I have implemented an option pricing algorithm following the Heston model. The simulation involves specifying the number of simulations, then generating a discretized path for each simulation (code below). Setting N = 10000 and M = 10000 results in a fairly slow runtime on my machine. Is there any way I can speed this code up? Additionally, I'm looking to get rid of any bad habits when I code, so please feel free to point them out. For example, is there a better way than these nested loops?

#include <iostream>
#include <vector>
#include <cmath>
#include <algorithm>
#include <random>

std::vector<double> linspace(double start, double end, unsigned long long int N)
    std::vector<double> v(N);
    for (std::vector<double>::size_type i = 0; i <= v.size(); i++)
        v[i] = start + i*(end - start)/static_cast<double>(N);

    return v;

int main()
    // Specify input parameters
    char type{'c'};
    double S0{50};
    double K{50};
    double T{0.5};
    double r{0.02};
    double q{0.0};
    unsigned long long int N{1000}; // Number of steps
    int M{1000}; // Number of simulations

    // Build time array
    std::vector<double> t_array{linspace(0.0, T, N)};
    double dt{t_array[1] - t_array[0]};

    // Stochastic volatility parameters
    double v0{pow(0.15, 2)}; // Starting volatility
    double theta{pow(0.15, 2)}; // Long-term mean volatility
    double kappa{0.5};  // Speed of reversion
    double xi{0.05}; // Volatility of the volatility

    // lambda parameter for multidimensional Girsanov theorem
    double lambda{0.02}; // Needs to be estimate in practice somehow, I choose this arbitrarily for now

    // Generate standard normal random variables under risk-neutral probability measure
    double rho{0.3}; // Correlation between W1 and W2 brownian motions under the risk-neutral probability measure

    std::random_device rd; // random number generator
    std::normal_distribution<> N1(0, 1);
    std::normal_distribution<> N3(0, 1); 
    // Variables to hold standard normals generated during path simulation
    double z1{};
    double z2{};

    // Run M number of simulations
    double payoff_total_sum{0};
    double S{};
    double v{};

    for (int h = 0; h < M; h++)
        // Reset initial values
        S = S0;
        v = v0;

        // Generate stock paths under risk neutral measure
        for (std::vector<double>::size_type i = 0; i < t_array.size(); i++)
            // Generate N1 and N3 standard normals
            z1 = N1(rd);
            z2 = rho*z1 + pow(1 - pow(rho, 2), 0.5)*N3(rd); // N2 is correlated to N1
            // Update stock path under risk-neutral measure
            S = S + (r - q)*S*dt + S*pow(v*dt, 0.5)*z1;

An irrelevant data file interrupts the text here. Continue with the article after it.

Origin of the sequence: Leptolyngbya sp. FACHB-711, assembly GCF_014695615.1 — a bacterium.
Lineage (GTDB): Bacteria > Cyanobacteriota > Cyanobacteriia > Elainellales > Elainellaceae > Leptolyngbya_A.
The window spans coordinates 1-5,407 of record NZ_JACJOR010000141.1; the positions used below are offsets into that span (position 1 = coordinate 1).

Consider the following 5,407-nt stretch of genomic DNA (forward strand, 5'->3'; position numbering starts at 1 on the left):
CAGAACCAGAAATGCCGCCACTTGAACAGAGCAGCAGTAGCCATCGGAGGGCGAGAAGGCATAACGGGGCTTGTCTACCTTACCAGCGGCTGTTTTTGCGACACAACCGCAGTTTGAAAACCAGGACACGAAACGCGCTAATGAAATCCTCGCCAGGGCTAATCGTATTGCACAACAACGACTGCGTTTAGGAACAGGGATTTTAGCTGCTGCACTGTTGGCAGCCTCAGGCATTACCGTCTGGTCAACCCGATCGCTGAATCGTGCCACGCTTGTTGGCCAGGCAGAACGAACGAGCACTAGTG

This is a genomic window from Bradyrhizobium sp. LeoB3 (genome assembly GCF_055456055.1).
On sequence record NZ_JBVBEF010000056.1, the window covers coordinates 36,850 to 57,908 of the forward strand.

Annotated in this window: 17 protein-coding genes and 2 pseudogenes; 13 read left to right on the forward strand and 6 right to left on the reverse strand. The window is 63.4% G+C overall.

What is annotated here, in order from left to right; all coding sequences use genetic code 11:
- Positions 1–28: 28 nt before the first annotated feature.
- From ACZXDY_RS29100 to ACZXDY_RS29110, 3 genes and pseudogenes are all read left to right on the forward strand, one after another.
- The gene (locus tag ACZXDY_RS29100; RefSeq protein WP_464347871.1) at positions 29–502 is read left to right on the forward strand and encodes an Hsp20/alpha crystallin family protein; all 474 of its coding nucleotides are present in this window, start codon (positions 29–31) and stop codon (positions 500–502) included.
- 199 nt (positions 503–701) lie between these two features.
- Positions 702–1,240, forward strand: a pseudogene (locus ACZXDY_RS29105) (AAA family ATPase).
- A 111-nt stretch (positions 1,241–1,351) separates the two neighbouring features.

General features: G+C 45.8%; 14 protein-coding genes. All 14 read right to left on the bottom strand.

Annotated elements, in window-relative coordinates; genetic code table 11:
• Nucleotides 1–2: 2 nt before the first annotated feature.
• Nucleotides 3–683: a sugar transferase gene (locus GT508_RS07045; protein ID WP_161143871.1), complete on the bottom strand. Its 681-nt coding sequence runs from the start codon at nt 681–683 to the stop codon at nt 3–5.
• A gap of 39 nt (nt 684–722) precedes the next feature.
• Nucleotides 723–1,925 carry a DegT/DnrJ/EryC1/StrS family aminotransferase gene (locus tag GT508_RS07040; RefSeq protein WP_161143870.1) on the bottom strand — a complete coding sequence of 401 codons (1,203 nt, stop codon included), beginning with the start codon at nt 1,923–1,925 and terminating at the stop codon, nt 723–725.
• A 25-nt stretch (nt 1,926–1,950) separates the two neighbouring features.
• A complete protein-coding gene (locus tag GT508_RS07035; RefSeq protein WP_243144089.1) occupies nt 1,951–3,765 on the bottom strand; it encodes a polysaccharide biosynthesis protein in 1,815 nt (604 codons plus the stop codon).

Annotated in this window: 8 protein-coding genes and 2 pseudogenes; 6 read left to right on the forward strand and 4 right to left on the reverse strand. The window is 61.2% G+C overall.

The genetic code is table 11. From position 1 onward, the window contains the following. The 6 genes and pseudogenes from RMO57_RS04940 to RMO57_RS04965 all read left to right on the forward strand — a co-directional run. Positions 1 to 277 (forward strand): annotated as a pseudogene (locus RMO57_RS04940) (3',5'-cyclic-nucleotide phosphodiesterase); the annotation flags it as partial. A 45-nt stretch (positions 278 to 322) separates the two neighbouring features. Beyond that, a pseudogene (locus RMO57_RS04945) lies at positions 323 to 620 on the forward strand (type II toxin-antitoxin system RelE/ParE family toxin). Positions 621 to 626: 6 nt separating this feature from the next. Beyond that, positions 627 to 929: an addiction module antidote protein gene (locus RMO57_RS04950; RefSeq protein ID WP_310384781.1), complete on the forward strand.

// Update stochastic volatility under risk-neutral measure
            v = v + (kappa*theta - (kappa + lambda)*std::max(v, 0.0))*dt + xi*pow(std::max(v, 0.0)*dt, 0.5)*z2;
        if (type == 'c')
            payoff_total_sum += std::max(S - K, 0.0);

            payoff_total_sum += std::max(K - S, 0.0);

    double option_price{exp(-r*T)*payoff_total_sum/static_cast<double>(M)};
    std::cout << option_price;

    return 0;
  • \$\begingroup\$ Hi some IDEs come with profilers which tell you how much time each part of your code is taking, clion has one built in \$\endgroup\$ Jun 3 at 14:04

1 Answer 1


You obtain random numbers directly from random_device:

    std::random_device rd;
        z1 = N1(rd);

It is extremely expensive. See a comment in cppreference Random Device article:

    ++hist[dist(rd)]; // note: demo only: the performance of many 
                      // implementations of random_device degrades sharply
                      // once the entropy pool is exhausted. For practical use
                      // random_device is generally only used to seed 
                      // a PRNG such as mt19937

You need

    std::random_device rd;
    std::mt19937 gen{rd()};
        z1 = N1(gen);

t_array is a waste of space and time. It is only used to compute dt. Just say

    dt{(end - start)/N};

and use N as the loop limit.

There is no need to static_cast<double>(M). It is OK to divide double by an integer.

  • \$\begingroup\$ Incredible - thank you so much for this. \$\endgroup\$
    – MattA
    Jun 3 at 17:02
  • \$\begingroup\$ For those interested, using the Mersenne twister cut the time from 47 seconds to about 26 seconds on my machine using N=10000 & M=10000. \$\endgroup\$
    – MattA
    Jun 3 at 17:18

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